Elvis is alive. I saw him perform Sunday night at Target Center in Minneapolis. In the body of Luis Miguel, that is.

Miguel, the international superstar from Mexico, has perfected his own version of Elvis moves — grand arm gestures, gentlemanly machismo, spurts of athletic dancing, bursts of gleeful air guitar, mock karate kicks, tantalizing flirtations with fans and, of course, swiveling hips.

Like Elvis, Miguel embraced a wide range of musical styles. He sang with force, control, dynamics, nuance, drama and conviction. The only difference was that Miguel performed in Spanish except for one song ("Fly Me to the Moon"). And, oh, he never said "thank you, thank you very much" or "gracias, muchas gracias" after any selection. But his frequent post-song megawatt smile spoke volumes, lighting up Target Center like an Anthony Edwards dunk.

About 9,000 fans were thrilled that Miguel, a major attraction since his heartthrob days in the early '80s, showed up as advertised after red-hot current Latin stars Bad Bunny canceled in March and Peso Pluma postponed this week's Target Center concert until August.

Miguel, 54, not only evokes Elvis but also Frank Sinatra, Wayne Newton, Michael Bublé, Julio Iglesias, Josh Groban, Tony Bennett, Luciano Pavarotti and Celine Dion. And he borrowed a trick from Taylor Swift by distributing LED bracelets that lit up in multiple colors synced to the music.

The Puerto Rican-born, Mexican-based cultural hero and six-time Grammy winner has been a major touring star since the early 1990s, but this was only his fourth appearance in the Twin Cities. By comparison, he opened this tour last year with 10 concerts each in Buenos Aires, Argentina, and Santiago, Chile.

In his unforgettable 2019 St. Paul concert at Xcel Energy Center, Miguel entertained for an exhilarating 2¾ hours. On Sunday, he carried on for only 100 minutes, but it was a rewarding and memorable cultural experience.

Backed by an 11-man, horn-dominated band and three female backup singers, the suave singer in the black suit, black necktie and white shirt with French cuffs surveyed his long career. The stage was as stylish as the superstar: a clean, five-tiered setup surrounded by video screens of varying sizes. Curiously, Miguel, carrying a microphone in his right hand and his ear-monitor control in his left hand, mostly faced the audience to either side of the stage rather than the fans on the main floor.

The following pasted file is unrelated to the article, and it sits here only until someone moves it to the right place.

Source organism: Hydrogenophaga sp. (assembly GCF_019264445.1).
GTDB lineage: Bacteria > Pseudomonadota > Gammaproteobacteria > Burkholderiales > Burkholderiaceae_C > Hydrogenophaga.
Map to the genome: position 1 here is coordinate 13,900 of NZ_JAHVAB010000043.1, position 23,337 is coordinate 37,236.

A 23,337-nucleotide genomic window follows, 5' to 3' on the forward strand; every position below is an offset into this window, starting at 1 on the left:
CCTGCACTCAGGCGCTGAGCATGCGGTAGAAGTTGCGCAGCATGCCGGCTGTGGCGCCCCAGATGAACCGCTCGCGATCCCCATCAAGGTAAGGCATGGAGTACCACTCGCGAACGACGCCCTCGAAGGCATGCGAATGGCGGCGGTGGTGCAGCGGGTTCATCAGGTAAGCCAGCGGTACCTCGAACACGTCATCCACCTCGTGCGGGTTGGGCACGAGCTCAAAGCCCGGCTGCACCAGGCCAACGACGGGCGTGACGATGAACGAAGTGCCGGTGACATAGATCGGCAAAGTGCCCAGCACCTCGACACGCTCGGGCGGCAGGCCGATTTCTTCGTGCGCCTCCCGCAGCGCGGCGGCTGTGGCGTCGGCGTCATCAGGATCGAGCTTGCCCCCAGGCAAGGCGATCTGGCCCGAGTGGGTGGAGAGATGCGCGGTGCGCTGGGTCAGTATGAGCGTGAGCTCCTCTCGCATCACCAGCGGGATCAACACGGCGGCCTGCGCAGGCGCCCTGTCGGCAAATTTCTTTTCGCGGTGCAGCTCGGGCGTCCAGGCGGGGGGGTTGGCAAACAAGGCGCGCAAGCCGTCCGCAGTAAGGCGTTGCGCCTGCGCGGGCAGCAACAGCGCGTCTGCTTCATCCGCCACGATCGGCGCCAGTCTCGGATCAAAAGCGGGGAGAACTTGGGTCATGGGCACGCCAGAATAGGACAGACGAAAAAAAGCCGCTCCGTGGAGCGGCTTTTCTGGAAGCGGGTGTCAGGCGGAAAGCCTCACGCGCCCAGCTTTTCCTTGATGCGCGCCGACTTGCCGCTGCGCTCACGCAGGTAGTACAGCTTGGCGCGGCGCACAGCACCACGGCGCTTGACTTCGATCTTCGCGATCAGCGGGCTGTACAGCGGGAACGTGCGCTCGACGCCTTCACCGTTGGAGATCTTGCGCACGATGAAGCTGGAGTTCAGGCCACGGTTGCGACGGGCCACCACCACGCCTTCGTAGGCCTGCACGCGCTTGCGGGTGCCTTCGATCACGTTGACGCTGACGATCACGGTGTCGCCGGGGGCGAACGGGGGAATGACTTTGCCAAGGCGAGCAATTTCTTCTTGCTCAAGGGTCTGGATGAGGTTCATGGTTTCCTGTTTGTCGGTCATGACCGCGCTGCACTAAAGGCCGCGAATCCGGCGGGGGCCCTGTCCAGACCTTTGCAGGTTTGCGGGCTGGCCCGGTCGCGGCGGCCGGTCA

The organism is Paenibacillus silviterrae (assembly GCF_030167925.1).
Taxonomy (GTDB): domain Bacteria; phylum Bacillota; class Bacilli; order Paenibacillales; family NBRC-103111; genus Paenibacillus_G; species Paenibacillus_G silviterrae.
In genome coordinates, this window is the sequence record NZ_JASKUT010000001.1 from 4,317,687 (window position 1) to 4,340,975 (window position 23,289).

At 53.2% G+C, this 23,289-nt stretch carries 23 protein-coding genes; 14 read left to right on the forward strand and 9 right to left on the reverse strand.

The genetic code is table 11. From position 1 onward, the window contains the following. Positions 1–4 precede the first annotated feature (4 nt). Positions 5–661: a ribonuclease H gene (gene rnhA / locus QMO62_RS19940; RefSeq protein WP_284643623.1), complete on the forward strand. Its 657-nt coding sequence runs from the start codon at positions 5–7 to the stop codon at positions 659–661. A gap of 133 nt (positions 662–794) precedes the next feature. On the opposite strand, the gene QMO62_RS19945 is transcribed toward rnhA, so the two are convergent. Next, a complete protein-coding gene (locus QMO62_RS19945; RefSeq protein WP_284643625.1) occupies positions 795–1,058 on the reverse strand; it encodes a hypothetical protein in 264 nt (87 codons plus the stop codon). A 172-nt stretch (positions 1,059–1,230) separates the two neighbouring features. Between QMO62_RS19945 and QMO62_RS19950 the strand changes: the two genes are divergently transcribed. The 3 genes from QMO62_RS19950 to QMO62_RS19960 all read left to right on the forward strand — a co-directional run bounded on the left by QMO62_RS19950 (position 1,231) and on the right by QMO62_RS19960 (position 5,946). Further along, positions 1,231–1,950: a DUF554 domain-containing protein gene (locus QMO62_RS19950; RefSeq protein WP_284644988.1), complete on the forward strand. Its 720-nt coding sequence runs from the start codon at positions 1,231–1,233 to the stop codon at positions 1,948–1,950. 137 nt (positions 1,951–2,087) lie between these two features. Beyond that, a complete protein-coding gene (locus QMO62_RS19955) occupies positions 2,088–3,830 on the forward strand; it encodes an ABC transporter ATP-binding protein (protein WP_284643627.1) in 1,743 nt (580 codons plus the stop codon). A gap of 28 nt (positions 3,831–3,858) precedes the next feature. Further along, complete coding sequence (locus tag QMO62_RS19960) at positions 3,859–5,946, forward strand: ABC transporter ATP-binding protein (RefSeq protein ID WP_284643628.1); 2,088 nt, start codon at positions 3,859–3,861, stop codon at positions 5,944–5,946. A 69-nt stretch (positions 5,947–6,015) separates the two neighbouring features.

Appearing without an opening act, Miguel kicked off the show with the boogie soul of "Será que no me amas," his reworking of the Jacksons' 1978 tune "Blame It on the Boogie." Before the night was over, he offered his romantic ballads, buoyant pop numbers, disco workouts, mariachi tunes and duets via video with a vibrato-y Michael Jackson on "Sonrie" ("Smile") and Frank Sinatra on "Fly Me to the Moon" during which Ol' Blue Eyes' vocals were louder than Miguel's. That was surprising because for the rest of the night Miguel delivered with superbly controlled volume and heightened drama that was part opera and part Telemundo soap.

El Sol de México, as he is known, touched on 33 songs, though 20 of them landed in medleys. One of the highlights came when a 14-man mariachi troupe, in their traditional outfits, offered "La fiesta del mariachi" before Miguel joined them for his festive ranchera "La Bikina" (which featured a Mexican flag on the video screen and red, white and green streamers raining on the crowd) and the medium tempo "La media vuelta."

That got Miguel all wound up for the peppy home stretch, with the hyper-dramatic 1989 hit "La incondicional," the disco-y "Te propongo esta noche" (featuring giant balloons tossed into the audience), the sing-along "Ahora te puedes marchar" (his 1987 Spanish remake of Dusty Springfield's 1964 classic "I Only Want to Be with You"), the upbeat "Isabel" and the bouncy "Cuando calienta el sol."

As the crowd chanted "encore," Miguel remained on the stage for nearly two minutes, smiling, blowing kisses and waving. The hero, who never spoke all night, mouthed "gracias" and then left the building.